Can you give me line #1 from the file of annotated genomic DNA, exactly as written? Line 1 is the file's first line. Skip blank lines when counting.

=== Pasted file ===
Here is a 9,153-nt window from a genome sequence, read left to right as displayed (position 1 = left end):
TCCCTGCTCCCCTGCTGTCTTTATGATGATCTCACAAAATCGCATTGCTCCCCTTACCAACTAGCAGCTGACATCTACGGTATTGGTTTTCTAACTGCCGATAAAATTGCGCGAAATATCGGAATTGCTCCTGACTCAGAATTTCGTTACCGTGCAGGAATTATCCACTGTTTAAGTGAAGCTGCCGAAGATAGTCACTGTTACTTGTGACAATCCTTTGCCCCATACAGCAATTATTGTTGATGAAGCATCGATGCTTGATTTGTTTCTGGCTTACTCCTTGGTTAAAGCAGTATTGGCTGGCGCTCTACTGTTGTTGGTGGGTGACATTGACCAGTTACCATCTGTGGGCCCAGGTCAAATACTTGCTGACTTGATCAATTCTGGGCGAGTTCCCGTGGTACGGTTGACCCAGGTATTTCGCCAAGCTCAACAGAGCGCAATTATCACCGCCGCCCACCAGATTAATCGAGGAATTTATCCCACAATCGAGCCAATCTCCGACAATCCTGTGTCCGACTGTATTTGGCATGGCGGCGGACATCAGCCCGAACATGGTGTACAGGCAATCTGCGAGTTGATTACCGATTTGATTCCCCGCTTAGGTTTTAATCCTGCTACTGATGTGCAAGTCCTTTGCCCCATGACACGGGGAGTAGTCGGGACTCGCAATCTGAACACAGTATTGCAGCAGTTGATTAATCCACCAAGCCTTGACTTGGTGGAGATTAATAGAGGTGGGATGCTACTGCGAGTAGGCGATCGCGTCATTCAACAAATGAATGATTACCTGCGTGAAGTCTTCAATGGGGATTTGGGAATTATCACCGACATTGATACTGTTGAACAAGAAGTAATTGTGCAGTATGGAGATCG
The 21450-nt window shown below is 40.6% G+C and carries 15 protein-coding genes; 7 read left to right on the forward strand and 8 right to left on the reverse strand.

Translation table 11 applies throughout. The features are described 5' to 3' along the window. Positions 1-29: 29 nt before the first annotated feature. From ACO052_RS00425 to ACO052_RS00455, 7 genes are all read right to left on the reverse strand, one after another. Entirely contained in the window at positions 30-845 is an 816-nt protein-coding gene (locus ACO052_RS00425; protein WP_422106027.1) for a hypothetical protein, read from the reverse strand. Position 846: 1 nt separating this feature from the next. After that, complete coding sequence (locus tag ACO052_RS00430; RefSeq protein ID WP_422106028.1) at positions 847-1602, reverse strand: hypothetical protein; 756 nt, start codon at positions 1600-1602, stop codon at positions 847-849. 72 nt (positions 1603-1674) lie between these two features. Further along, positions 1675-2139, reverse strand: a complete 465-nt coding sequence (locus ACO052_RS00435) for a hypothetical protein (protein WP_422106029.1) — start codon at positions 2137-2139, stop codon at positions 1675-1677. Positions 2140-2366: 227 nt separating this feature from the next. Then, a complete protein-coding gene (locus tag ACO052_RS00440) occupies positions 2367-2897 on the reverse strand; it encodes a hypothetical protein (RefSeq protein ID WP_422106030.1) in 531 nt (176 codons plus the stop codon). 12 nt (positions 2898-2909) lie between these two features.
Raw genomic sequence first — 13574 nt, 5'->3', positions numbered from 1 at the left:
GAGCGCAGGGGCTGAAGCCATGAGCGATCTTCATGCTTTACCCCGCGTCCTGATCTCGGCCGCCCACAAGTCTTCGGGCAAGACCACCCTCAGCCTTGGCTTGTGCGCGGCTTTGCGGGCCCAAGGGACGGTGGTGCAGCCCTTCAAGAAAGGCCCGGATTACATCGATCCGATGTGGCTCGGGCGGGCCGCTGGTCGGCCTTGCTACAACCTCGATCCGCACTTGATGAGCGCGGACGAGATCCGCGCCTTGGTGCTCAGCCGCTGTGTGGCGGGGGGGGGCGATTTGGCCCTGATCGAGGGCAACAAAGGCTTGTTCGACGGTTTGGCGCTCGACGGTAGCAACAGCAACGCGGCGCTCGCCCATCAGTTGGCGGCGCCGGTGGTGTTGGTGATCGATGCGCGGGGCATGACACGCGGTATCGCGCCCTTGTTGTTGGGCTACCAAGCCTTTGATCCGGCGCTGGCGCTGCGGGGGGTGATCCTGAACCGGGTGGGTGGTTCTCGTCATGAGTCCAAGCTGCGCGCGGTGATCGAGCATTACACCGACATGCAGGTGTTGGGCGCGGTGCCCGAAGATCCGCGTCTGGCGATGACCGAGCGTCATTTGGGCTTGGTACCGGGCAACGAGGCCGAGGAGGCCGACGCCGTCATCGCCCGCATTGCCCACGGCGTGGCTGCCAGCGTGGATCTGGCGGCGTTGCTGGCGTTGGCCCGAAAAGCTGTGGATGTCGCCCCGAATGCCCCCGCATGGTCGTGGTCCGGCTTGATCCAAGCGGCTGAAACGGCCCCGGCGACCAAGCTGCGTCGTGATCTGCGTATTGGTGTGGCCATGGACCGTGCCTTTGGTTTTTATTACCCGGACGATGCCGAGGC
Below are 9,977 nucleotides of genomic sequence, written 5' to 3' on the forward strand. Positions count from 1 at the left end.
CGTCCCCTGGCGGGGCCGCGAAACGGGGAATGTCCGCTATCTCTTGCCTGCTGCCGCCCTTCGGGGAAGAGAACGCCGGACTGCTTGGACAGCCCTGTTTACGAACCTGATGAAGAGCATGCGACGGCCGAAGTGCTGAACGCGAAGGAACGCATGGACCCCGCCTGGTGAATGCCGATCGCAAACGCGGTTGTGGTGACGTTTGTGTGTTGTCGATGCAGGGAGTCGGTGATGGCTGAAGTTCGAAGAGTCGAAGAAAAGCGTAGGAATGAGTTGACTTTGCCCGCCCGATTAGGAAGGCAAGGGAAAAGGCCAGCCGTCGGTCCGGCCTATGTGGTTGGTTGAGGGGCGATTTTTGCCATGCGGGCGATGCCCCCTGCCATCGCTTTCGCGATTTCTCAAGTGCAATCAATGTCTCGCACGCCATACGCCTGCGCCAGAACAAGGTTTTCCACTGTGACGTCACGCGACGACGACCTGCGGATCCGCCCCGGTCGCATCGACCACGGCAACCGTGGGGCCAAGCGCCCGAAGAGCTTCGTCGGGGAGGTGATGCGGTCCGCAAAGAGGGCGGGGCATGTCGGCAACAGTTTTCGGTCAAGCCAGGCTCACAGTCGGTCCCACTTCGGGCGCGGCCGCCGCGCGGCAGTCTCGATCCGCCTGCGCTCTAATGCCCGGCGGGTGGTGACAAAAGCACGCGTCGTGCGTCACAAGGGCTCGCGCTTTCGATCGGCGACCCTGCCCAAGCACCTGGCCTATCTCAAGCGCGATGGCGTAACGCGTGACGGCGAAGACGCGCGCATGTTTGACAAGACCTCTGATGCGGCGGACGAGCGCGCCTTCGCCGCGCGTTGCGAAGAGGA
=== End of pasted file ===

Here is a 9,153-nt window from a genome sequence, read left to right as displayed (position 1 = left end):